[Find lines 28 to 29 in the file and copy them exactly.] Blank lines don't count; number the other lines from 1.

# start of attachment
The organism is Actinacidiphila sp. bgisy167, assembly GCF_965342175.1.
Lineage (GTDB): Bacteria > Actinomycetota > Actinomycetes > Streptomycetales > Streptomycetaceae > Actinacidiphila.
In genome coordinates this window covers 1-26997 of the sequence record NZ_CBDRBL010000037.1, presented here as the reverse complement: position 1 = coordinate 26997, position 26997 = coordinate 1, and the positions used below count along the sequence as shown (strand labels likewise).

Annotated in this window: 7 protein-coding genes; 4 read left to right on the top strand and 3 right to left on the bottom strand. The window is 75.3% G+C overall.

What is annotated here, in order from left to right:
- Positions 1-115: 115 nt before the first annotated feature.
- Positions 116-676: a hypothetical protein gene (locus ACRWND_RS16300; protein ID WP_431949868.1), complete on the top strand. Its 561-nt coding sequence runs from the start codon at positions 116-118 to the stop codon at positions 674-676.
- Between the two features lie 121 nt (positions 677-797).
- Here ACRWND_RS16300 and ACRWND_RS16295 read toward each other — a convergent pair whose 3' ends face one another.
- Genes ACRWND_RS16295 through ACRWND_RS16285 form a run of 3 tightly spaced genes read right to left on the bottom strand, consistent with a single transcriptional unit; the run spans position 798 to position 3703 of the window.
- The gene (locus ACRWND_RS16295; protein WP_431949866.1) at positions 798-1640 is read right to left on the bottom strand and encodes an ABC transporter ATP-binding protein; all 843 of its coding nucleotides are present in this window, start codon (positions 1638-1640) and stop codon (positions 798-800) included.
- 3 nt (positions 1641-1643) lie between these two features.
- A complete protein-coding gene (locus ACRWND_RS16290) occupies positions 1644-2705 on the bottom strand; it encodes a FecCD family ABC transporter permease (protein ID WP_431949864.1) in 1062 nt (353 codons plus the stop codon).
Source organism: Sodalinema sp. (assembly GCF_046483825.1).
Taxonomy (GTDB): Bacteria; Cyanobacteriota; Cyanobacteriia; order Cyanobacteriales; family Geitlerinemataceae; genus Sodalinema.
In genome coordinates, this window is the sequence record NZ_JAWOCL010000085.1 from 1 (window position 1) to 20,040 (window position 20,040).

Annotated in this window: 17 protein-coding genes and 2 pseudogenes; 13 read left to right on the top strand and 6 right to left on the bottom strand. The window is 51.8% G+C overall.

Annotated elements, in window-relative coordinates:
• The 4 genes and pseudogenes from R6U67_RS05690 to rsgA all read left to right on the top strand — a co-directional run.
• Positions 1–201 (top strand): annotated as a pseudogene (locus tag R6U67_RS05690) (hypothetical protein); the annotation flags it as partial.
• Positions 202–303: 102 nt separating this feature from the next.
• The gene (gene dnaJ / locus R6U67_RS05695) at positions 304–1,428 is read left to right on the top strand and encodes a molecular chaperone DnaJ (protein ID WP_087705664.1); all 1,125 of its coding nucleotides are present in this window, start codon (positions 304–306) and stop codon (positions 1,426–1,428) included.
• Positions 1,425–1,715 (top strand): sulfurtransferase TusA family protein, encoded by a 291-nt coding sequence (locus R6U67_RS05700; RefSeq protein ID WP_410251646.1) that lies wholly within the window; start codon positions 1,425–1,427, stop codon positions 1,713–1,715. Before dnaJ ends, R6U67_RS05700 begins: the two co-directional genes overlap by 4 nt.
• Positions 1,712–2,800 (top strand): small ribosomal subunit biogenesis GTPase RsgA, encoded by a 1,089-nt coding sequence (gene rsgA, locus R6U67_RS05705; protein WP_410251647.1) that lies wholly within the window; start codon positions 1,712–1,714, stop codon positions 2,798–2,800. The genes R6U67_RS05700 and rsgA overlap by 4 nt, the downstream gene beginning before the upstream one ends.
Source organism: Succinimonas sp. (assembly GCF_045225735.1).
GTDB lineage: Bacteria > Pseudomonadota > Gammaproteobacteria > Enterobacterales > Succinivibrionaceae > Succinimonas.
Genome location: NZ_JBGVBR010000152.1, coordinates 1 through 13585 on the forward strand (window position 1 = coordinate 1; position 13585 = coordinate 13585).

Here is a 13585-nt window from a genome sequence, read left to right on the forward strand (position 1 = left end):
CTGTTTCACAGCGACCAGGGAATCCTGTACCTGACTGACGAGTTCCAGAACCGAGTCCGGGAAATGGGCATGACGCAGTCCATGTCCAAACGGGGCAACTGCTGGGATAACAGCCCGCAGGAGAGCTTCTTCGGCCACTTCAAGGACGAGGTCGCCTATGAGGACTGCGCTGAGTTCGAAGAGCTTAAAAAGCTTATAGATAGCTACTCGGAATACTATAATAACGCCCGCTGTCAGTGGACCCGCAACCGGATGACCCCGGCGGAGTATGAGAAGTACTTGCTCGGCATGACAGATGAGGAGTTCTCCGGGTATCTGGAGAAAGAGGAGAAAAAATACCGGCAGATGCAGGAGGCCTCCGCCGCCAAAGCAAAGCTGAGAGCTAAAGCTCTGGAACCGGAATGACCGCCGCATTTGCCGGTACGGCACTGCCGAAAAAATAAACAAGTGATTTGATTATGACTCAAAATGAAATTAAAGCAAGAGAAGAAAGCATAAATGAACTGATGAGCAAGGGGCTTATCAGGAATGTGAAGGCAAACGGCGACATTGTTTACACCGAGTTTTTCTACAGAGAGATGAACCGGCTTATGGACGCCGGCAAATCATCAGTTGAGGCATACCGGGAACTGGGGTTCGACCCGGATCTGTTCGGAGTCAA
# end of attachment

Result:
Here is a 13585-nt window from a genome sequence, read left to right on the forward strand (position 1 = left end):
CTGTTTCACAGCGACCAGGGAATCCTGTACCTGACTGACGAGTTCCAGAACCGAGTCCGGGAAATGGGCATGACGCAGTCCATGTCCAAACGGGGCAACTGCTGGGATAACAGCCCGCAGGAGAGCTTCTTCGGCCACTTCAAGGACGAGGTCGCCTATGAGGACTGCGCTGAGTTCGAAGAGCTTAAAAAGCTTATAGATAGCTACTCGGAATACTATAATAACGCCCGCTGTCAGTGGACCCGCAACCGGATGACCCCGGCGGAGTATGAGAAGTACTTGCTCGGCATGACAGATGAGGAGTTCTCCGGGTATCTGGAGAAAGAGGAGAAAAAATACCGGCAGATGCAGGAGGCCTCCGCCGCCAAAGCAAAGCTGAGAGCTAAAGCTCTGGAACCGGAATGACCGCCGCATTTGCCGGTACGGCACTGCCGAAAAAATAAACAAGTGATTTGATTATGACTCAAAATGAAATTAAAGCAAGAGAAGAAAGCATAAATGAACTGATGAGCAAGGGGCTTATCAGGAATGTGAAGGCAAACGGCGACATTGTTTACACCGAGTTTTTCTACAGAGAGATGAACCGGCTTATGGACGCCGGCAAATCATCAGTTGAGGCATACCGGGAACTGGGGTTCGACCCGGATCTGTTCGGAGTCAA